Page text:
July 27, 2013
FBI Admits Using Drones Ten Times In US

The FBI reports that they have used drones ten times within US borders. This was revealed to Senator Rand Paul (R-KY) in a letter the agency sent to him this week.

The FBI's letter was written by the agency's director of legislative affairs, Stephen Kelly. Kelly says that in the ten times drones were used, they were never armed. They were only used in "very limited circumstances" for special cases that needed overhead surveillance.

The Hill reports that the letter says that eight of the times the drones were used for criminal cases. One of these cases included an incident in Alabama earlier this year when a 5-year-old boy was held hostage in an underground bunker.

The other two times were used for national security.

The letter was sent to Senator Rand Paul after he said he would block a confirmation vote for the next FBI director, James Comey. He has demanded answers about the agency's use of unmanned aerial drones (or, UAVs) within the US.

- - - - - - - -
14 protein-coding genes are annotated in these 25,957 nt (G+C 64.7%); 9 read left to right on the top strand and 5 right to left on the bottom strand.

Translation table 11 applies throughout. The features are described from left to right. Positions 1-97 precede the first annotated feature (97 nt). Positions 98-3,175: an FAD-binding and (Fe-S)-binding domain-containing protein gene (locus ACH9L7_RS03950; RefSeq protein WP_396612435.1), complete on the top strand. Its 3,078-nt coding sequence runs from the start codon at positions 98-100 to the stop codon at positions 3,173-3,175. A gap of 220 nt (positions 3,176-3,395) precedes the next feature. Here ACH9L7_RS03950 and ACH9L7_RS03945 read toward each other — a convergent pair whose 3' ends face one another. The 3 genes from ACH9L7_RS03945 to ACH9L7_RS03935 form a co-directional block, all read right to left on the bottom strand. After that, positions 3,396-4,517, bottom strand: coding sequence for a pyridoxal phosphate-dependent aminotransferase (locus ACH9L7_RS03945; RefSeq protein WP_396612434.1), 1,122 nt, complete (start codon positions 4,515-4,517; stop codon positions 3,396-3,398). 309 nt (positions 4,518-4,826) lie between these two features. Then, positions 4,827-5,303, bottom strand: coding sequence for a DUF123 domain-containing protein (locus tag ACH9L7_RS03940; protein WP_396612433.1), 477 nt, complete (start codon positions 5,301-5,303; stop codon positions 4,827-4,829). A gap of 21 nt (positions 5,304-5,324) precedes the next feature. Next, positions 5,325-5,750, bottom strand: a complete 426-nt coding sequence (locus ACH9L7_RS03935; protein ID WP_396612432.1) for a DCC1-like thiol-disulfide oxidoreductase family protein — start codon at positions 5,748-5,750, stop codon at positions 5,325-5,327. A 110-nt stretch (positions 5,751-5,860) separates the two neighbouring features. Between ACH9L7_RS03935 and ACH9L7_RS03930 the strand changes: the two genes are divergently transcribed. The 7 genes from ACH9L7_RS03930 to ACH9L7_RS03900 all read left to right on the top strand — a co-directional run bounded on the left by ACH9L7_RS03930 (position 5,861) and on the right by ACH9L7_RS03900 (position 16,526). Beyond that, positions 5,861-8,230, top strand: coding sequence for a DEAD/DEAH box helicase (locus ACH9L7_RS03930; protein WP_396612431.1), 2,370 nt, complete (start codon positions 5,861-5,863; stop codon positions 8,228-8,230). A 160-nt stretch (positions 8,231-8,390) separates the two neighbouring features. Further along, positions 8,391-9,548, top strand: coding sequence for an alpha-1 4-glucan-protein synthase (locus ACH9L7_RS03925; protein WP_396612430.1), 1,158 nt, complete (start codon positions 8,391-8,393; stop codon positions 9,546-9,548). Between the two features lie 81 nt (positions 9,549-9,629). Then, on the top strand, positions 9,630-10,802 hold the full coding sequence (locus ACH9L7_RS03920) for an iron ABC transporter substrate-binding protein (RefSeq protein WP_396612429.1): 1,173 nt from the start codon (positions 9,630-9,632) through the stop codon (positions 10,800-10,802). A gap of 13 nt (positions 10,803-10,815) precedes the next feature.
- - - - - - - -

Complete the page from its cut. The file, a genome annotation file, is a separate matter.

In the declassified letter, the FBI's Stephen Kelly assures Senator Paul that the agency "does not use UAVs to conduct 'bulk' surveillance or to conduct general surveillance not related to an investigation or assessment."

The document says that the FBI cannot use drones without approval from an internal legal council. It also requires clearance from senior management. It was also pointed out that the FBI would need a court-issued warrant before using drones to collect information on a person who would have a "reasonable expectation of privacy." CNN reports that this has yet to be done, though.

A second letter has also been sent to Senator Paul. It contains classified information he cannot disclose publicly.

Senator Rand Paul says he will continue to object to the appointing of James Comey as the new head of the FBI until he is fully satisfied. Paul has sent a letter on Thursday asking FBI officials to clarify the term "reasonable expectation of privacy" and its applied meaning in the field.

[Image via JimNtexas via photopin cc]